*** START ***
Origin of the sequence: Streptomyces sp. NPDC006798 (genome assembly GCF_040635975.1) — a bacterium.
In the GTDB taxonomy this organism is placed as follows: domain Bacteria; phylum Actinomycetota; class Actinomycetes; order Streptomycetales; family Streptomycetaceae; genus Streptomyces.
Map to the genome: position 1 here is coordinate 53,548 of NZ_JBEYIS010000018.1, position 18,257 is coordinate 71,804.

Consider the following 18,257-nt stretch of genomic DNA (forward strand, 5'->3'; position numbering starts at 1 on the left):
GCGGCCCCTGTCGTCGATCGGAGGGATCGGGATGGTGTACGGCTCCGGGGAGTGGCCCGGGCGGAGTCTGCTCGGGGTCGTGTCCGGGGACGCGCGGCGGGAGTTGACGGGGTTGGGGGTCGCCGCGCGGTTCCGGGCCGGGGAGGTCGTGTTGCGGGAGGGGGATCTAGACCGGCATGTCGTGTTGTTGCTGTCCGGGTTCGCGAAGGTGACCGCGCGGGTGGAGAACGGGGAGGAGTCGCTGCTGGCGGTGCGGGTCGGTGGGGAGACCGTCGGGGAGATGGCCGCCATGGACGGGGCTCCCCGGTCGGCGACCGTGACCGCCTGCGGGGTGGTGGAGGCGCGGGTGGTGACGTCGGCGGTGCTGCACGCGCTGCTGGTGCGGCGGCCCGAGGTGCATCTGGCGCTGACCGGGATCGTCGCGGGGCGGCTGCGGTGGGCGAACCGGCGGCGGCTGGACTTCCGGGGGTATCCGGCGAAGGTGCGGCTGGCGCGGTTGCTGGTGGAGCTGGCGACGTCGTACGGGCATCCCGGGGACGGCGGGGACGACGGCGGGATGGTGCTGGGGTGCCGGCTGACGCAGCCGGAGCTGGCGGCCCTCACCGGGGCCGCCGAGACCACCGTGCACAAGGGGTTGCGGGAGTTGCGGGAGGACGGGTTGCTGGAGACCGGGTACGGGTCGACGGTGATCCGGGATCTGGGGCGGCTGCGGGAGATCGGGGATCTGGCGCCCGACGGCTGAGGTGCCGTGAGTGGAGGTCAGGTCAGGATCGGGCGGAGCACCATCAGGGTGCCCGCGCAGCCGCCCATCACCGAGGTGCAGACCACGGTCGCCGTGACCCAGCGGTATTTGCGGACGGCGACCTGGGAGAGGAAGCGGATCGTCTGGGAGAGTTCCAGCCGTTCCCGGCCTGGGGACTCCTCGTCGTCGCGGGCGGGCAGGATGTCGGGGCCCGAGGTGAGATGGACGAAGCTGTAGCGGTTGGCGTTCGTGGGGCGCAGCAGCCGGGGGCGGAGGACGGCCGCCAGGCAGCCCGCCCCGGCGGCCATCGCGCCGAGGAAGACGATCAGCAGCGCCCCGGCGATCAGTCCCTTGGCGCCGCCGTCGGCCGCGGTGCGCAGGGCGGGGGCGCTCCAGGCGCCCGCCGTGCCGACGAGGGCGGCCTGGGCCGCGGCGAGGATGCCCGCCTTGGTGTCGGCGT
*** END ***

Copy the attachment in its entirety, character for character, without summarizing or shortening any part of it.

Origin of the sequence: Streptomyces sp. NPDC006798 (genome assembly GCF_040635975.1) — a bacterium.
In the GTDB taxonomy this organism is placed as follows: domain Bacteria; phylum Actinomycetota; class Actinomycetes; order Streptomycetales; family Streptomycetaceae; genus Streptomyces.
Map to the genome: position 1 here is coordinate 53,548 of NZ_JBEYIS010000018.1, position 18,257 is coordinate 71,804.

Consider the following 18,257-nt stretch of genomic DNA (forward strand, 5'->3'; position numbering starts at 1 on the left):
GCGGCCCCTGTCGTCGATCGGAGGGATCGGGATGGTGTACGGCTCCGGGGAGTGGCCCGGGCGGAGTCTGCTCGGGGTCGTGTCCGGGGACGCGCGGCGGGAGTTGACGGGGTTGGGGGTCGCCGCGCGGTTCCGGGCCGGGGAGGTCGTGTTGCGGGAGGGGGATCTAGACCGGCATGTCGTGTTGTTGCTGTCCGGGTTCGCGAAGGTGACCGCGCGGGTGGAGAACGGGGAGGAGTCGCTGCTGGCGGTGCGGGTCGGTGGGGAGACCGTCGGGGAGATGGCCGCCATGGACGGGGCTCCCCGGTCGGCGACCGTGACCGCCTGCGGGGTGGTGGAGGCGCGGGTGGTGACGTCGGCGGTGCTGCACGCGCTGCTGGTGCGGCGGCCCGAGGTGCATCTGGCGCTGACCGGGATCGTCGCGGGGCGGCTGCGGTGGGCGAACCGGCGGCGGCTGGACTTCCGGGGGTATCCGGCGAAGGTGCGGCTGGCGCGGTTGCTGGTGGAGCTGGCGACGTCGTACGGGCATCCCGGGGACGGCGGGGACGACGGCGGGATGGTGCTGGGGTGCCGGCTGACGCAGCCGGAGCTGGCGGCCCTCACCGGGGCCGCCGAGACCACCGTGCACAAGGGGTTGCGGGAGTTGCGGGAGGACGGGTTGCTGGAGACCGGGTACGGGTCGACGGTGATCCGGGATCTGGGGCGGCTGCGGGAGATCGGGGATCTGGCGCCCGACGGCTGAGGTGCCGTGAGTGGAGGTCAGGTCAGGATCGGGCGGAGCACCATCAGGGTGCCCGCGCAGCCGCCCATCACCGAGGTGCAGACCACGGTCGCCGTGACCCAGCGGTATTTGCGGACGGCGACCTGGGAGAGGAAGCGGATCGTCTGGGAGAGTTCCAGCCGTTCCCGGCCTGGGGACTCCTCGTCGTCGCGGGCGGGCAGGATGTCGGGGCCCGAGGTGAGATGGACGAAGCTGTAGCGGTTGGCGTTCGTGGGGCGCAGCAGCCGGGGGCGGAGGACGGCCGCCAGGCAGCCCGCCCCGGCGGCCATCGCGCCGAGGAAGACGATCAGCAGCGCCCCGGCGATCAGTCCCTTGGCGCCGCCGTCGGCCGCGGTGCGCAGGGCGGGGGCGCTCCAGGCGCCCGCCGTGCCGACGAGGGCGGCCTGGGCCGCGGCGAGGATGCCCGCCTTGGTGTCGGCGT